Senior Madeline Killian isn’t just hitting the books to study female scientists in 18th century Spain. In December she will travel to Madrid to delve into discoveries made by Junta de Damas de Honor y Mérito, the country’s first civic organization for women.
“They conducted groundbreaking medical experiments to improve infant health, and the group still exists today,” Madeline says. A physics and Spanish major at the University of Mary Washington, she plans to write her thesis on the topic.
This unique opportunity to explore Spain’s national archives and historical sites – and many other high-impact learning experiences for students – were made possible by UMW’s Beyond the Classroom Endowment (BTC). Established two years ago, the initiative supports student experiential learning, including independent research, internships, travel to academic conferences, and study abroad.
“We wanted to create a fund that allows us to direct the money where it is most needed,” said College of Arts and Sciences (CAS) Dean Keith Mellinger. When the cost of student research proposals in fall 2019 totaled twice the budget, he realized “this was the catalyst to finding other ways to fund these projects.”
Gifts to BTC throughout this November, when UMW celebrates undergraduate research, will help unlock a $10,000 gift from 1977 alums Phyllis Quinn and Beth Craig. A Giving Tuesday challenge on Nov. 29 will also help unlock an additional $10,000 from UMW’s CAS Alumni Advisory Board.
Phyllis and Beth both began giving to their alma mater soon after they graduated, increasing their donations over the years. When they learned about BTC, the longtime friends and CAS board members were inspired to team up for the challenge, citing the impact their liberal arts and sciences education had on their lives and public sector careers.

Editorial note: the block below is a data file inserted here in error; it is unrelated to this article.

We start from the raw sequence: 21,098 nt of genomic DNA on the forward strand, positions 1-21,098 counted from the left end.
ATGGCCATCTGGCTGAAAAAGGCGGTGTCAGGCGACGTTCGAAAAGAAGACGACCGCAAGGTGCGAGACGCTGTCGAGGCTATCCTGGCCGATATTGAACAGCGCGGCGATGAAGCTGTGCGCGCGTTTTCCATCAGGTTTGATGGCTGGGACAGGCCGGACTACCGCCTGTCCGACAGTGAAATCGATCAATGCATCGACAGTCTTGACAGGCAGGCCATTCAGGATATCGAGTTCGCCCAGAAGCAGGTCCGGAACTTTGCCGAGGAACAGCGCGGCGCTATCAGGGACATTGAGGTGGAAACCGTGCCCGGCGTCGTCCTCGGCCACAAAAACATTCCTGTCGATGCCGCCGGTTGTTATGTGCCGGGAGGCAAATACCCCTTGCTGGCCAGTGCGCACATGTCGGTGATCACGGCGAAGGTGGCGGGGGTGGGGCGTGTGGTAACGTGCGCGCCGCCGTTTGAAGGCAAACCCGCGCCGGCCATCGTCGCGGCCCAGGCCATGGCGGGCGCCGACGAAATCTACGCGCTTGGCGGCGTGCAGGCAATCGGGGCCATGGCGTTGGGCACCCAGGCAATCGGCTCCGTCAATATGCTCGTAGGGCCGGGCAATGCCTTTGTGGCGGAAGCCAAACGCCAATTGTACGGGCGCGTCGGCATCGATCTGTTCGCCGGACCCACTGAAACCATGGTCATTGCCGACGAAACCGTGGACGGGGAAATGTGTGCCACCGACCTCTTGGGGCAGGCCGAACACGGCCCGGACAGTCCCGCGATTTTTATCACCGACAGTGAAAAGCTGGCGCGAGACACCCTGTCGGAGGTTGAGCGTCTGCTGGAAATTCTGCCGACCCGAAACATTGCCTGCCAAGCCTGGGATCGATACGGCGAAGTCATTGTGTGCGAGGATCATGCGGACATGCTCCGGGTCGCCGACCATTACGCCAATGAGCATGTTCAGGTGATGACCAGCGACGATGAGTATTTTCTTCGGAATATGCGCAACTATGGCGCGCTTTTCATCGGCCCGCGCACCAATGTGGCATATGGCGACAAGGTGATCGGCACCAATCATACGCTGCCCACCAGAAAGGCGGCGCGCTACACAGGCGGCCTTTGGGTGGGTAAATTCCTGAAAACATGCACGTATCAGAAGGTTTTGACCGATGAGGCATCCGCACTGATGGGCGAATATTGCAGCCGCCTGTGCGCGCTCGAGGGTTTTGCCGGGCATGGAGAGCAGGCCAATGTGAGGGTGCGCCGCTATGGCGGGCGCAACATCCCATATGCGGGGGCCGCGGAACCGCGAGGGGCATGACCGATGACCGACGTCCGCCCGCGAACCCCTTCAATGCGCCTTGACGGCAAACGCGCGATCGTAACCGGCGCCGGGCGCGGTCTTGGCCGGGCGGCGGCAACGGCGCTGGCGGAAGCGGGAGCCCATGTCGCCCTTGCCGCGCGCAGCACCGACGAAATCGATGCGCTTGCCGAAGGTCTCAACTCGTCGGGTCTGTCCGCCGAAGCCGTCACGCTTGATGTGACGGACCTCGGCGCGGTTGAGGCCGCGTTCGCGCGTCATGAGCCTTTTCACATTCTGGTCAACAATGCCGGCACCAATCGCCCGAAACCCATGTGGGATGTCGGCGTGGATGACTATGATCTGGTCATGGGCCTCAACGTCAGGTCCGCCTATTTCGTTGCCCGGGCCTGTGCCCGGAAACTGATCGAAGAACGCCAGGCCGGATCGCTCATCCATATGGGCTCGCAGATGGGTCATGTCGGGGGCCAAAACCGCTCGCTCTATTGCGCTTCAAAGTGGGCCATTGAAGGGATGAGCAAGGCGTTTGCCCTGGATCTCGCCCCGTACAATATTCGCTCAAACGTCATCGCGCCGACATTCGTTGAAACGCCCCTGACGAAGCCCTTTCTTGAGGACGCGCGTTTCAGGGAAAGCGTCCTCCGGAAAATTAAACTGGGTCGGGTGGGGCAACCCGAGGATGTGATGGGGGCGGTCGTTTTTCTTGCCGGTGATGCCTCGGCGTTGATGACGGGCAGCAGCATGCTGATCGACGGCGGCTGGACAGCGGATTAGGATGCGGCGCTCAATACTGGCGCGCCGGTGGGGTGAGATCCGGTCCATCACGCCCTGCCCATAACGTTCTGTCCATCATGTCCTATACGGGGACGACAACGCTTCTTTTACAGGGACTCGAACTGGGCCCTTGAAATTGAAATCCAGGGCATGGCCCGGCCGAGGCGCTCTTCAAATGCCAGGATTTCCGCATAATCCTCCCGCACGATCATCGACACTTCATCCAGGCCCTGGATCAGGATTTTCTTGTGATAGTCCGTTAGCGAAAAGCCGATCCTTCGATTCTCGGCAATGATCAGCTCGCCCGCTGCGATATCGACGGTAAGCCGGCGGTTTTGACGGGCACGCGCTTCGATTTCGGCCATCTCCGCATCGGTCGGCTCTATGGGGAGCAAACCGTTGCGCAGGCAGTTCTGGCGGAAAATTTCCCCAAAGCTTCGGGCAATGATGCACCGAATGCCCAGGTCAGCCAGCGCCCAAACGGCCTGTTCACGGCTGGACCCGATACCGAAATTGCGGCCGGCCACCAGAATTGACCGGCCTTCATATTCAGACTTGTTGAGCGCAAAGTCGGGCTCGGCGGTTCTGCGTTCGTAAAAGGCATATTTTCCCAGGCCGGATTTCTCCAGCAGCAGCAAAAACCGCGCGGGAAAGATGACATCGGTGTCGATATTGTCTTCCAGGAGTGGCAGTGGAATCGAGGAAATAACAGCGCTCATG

“It makes sense for us to do this together,” says Phyllis, who majored in chemistry and served with the U.S. Drug Enforcement Administration. “It’s money well spent, helping students succeed – and sometimes even fail – as they refine their research.”
Beth, an international relations major, worked for the U.S. Environmental Protection Agency. Her last job involved overseeing the EnergyStar program to make products, homes, and household appliances more efficient. Her interest in BTC was sparked when Dean Mellinger told the board that even small amounts of money can make a huge difference, she says. “With our help, these students are able to accomplish something they wouldn’t be able to do otherwise.”
A Marine Corps veteran, junior Timothy Philbeck came to Mary Washington specifically to conduct research, majoring in biology and minoring in neuroscience. BTC helped him pay for equipment to study dominant behaviors in mice, which can shed light on negative human interactions like bullying, rejection, and isolation. He recently shared what he learned at a Virginia Academy of Science symposium and plans to also present his findings next spring at the Faculty for Undergraduate Neuroscience Symposium.
Senior Devin Thigpen received BTC funds to attend the Association of American Geographers’ Southeastern Conference later this November. There, he and his classmates will team up with other college students from across the state to take back Virginia’s top spot, which they won in 2019, in the Geography Bowl.
“Going to a professional conference will help us make connections to others in our discipline,” says Devin, who is majoring in geography and earning a certificate in geographic information systems (GIS).
Jay Boudreau discovered a passion for biomedical sciences research when they transferred to Mary Washington. The UMW senior now uses phages – bacteria-specific viruses cultivated in a lab – to find new treatments for antibiotic-resistant “superbugs.”
Jay shared their research at the Virginia Academy of Science symposium on Oct. 29, where they earned a research grant, and on Nov. 4, at the Virginia conference of the American Society for Microbiology. And that’s just the start.
“Because of BTC and research opportunities outside of the classroom that have been made available to Mary Washington students, I was able to find a career path in research that I plan to pursue after I graduate.”
Learn more about the research Mary Washington students are doing Beyond the Classroom or make your gift. For information on the BTC endowment, please contact Jeremy Vaughn in the Office of University Advancement at firstname.lastname@example.org or 540-654-2063.